That lack of core senior team stability has hurt Maserati MSG just as much as its off-track fragility, which essentially comes down to the commercial make-up of the team.

Make no mistake, Maserati MSG is fighting to ensure it can have a healthy future in its present guise.

It is in talks with potential new investors and could look very different this time next year should new investors or part-owners come to the table.

The team is mostly funded by its co-chairman Scott Swid and Jose Aznar via an equity group which owns the team outright.

The precise nature of the deal with Maserati is unknown, beyond that it ensured the MSG squad - which previously ran as Venturi - a supply of the DS Automobiles powertrain for the duration of the Gen3 era. Anything beyond that is general speculation but Maserati is known to have got a good deal from returning to international single-seater racing for the first time in over 60 years.

Maserati MSG, Formula E

But the business element of the team is known to need beefing up, and in addition to changes on its management (Rossiter's exit) and technical side (Colancon’s departure to Mahindra) there has also been a change in its financial and commercial leads in recent months.

Rumours of a potential sale of some if not all of the team or at the very least a wide net being cast for additional partners have been rife since the end of the 2023 season.

All of this has been a distraction that those plugging on with their duties have had to try to be blinkered to as much as possible.

“The first thing you need to have in a competitive team is stability,” says Blais.

“I’ve been in teams that have won championships, I’ve been in teams when they’re struggling a bit, but the one common factor is stability.

Maserati MSG, Formula E

“You need to have a bit of a rhythm; people should know how to work with each other. There's no denying it; if you don’t have that, you can’t be successful.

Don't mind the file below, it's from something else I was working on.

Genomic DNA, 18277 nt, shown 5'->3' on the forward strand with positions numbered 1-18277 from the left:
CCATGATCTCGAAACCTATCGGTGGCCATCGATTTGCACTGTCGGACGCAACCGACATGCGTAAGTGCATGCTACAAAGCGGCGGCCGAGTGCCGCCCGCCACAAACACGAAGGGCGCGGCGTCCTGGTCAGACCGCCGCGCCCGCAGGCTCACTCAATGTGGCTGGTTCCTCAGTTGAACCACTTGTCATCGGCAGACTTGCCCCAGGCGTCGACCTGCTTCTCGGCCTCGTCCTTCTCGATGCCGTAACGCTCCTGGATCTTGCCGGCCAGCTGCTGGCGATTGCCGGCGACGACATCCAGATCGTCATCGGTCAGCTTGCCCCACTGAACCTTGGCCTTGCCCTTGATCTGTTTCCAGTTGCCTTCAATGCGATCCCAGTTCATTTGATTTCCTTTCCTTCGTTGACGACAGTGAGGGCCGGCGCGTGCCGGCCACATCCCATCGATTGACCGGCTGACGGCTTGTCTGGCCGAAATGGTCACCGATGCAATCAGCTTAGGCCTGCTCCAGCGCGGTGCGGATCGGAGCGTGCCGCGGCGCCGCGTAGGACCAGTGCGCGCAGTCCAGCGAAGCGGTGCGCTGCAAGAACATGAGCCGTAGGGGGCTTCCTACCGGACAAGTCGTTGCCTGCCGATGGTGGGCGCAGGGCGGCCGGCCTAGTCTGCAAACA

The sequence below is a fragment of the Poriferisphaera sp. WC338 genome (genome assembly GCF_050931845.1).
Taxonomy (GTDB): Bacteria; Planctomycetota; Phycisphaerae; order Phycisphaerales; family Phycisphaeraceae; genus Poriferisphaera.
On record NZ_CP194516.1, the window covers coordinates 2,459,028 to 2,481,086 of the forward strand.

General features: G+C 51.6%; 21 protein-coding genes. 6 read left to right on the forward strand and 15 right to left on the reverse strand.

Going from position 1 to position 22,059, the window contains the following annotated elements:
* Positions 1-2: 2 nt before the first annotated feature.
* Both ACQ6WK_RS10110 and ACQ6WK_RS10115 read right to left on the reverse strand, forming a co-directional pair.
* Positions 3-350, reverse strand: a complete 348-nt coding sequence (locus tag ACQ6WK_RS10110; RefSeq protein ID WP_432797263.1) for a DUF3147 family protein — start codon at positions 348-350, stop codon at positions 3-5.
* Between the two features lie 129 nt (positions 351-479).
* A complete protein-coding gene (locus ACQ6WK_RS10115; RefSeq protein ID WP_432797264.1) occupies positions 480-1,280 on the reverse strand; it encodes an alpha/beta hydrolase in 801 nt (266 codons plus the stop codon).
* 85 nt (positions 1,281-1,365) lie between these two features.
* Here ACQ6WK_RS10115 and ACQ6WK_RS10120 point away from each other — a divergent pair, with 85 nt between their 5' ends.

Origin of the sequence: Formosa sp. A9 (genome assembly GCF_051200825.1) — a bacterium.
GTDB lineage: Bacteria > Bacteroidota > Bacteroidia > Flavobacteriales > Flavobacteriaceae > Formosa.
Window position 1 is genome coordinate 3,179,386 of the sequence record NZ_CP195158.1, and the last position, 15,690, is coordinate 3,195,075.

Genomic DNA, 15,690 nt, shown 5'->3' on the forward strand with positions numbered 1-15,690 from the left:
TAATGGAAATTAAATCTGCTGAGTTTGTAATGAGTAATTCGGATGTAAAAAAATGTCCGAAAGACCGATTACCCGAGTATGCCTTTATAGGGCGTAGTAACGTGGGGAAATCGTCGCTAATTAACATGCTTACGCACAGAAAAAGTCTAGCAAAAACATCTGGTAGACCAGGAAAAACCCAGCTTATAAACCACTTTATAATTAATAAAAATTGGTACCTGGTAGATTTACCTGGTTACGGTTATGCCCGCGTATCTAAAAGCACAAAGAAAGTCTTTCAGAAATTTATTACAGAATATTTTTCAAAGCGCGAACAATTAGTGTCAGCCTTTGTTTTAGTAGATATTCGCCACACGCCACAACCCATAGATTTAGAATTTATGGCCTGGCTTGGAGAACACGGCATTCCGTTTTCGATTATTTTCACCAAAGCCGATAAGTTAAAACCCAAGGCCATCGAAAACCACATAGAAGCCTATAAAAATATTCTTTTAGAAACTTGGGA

“We tried to improve the team, take the bad news and turn it into a positive and give some people some more responsibility.”

That’s what has transpired at the team recently. It’s quite a heartwarming story because there was a morale crisis at stages last summer/autumn. Blais has been central to a more positive shift and it's showing initially.

A good example of those that have stepped up alongside blais is Fabien Geffroy. He went from strategy engineer to team manager ahead of the season and is a long-standing staffer that is helping to “carry the team forward”, according to Blais.

“He’s got a positive energy because in this situation you’ve got two outputs: either the team bends and breaks, or everybody rises to the occasion, steps up to the plate and delivers,” adds Blais.

There is no let-up though just because Maserati MSG has surprised many with its performances so far. Like the ERT squad, the team’s biggest challenge will be securing its future.

Maximilian Guenther, Maserati MSG, Formula E

Blais and co. will keep their collective heads down and the result could be more surprises throughout the season.

They probably won’t come often but at new tracks – Tokyo, Shanghai and Misano - watch out for the Trident potentially skewering the favourites once again.

And as for the future? That’s not in Blais’ hands, so he and the team will just continue to do what they are best at, which is proving the doubters wrong.